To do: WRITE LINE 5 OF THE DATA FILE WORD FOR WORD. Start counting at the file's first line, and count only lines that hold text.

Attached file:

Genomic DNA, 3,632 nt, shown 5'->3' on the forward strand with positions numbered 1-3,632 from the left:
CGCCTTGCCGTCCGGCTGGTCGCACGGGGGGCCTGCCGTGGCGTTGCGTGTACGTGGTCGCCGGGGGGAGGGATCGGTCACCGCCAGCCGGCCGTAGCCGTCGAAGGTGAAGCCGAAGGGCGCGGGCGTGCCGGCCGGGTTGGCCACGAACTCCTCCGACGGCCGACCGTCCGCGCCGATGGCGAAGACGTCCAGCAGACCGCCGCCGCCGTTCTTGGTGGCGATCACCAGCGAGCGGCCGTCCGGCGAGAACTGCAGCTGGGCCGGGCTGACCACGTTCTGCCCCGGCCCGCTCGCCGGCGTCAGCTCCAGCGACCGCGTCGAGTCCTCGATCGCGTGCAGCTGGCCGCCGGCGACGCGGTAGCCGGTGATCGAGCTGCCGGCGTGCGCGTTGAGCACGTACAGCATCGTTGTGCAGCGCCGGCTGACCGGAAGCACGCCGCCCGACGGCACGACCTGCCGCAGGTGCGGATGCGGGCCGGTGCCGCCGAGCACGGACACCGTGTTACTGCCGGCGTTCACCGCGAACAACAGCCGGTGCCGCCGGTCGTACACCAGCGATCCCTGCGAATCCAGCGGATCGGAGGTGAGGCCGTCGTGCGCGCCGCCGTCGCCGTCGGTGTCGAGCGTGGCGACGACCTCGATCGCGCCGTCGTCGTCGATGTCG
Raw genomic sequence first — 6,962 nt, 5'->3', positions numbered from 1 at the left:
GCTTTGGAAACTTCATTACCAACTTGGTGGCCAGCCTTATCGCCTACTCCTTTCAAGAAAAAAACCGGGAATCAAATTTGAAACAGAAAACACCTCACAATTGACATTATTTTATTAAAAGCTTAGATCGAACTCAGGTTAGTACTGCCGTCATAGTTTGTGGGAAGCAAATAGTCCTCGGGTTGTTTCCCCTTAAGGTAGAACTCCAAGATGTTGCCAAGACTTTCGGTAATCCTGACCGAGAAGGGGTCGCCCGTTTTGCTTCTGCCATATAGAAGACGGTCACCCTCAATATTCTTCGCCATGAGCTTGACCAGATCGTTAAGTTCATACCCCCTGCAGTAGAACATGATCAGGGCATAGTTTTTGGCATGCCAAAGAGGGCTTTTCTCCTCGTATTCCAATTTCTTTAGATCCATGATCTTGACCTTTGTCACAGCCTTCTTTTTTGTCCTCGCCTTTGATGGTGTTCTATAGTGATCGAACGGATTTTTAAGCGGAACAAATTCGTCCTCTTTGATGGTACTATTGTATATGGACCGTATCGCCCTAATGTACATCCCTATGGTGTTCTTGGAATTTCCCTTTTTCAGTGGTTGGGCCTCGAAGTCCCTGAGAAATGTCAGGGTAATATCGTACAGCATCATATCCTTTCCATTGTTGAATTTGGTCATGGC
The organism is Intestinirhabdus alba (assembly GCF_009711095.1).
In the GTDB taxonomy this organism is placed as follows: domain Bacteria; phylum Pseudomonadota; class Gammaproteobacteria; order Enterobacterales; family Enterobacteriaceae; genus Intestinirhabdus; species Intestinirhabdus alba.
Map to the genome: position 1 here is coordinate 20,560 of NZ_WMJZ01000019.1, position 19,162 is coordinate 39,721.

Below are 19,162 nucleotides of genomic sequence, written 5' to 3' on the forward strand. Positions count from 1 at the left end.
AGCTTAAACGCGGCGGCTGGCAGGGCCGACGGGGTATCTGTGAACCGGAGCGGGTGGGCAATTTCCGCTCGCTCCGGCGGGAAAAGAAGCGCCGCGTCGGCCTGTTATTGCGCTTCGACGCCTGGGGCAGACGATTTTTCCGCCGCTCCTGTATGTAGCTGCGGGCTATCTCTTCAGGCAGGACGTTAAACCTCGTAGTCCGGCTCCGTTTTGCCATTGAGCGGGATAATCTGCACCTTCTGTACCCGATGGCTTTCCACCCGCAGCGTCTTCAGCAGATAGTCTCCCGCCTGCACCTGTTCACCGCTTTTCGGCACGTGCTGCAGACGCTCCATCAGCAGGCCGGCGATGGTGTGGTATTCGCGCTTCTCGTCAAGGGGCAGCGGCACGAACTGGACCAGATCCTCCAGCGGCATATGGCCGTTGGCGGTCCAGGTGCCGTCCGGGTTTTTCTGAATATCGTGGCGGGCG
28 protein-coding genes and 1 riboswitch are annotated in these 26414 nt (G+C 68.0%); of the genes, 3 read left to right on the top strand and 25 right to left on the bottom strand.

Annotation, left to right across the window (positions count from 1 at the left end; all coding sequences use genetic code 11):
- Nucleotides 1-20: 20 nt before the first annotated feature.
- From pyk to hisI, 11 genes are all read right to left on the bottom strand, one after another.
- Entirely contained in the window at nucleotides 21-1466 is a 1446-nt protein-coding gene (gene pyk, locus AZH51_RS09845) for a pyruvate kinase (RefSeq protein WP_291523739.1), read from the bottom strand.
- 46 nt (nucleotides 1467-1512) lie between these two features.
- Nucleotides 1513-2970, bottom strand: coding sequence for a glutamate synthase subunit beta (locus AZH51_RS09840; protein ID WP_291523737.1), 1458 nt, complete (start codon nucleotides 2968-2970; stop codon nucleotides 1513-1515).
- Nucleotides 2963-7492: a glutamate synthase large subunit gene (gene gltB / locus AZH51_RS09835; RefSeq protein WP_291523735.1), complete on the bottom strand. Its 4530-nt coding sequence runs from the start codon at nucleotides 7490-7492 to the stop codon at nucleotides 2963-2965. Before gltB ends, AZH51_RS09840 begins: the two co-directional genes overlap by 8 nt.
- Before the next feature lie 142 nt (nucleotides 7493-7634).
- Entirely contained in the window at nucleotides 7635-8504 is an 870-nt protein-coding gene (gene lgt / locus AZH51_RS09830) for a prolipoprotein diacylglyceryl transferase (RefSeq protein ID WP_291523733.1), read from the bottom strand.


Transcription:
The organism is Intestinirhabdus alba (assembly GCF_009711095.1).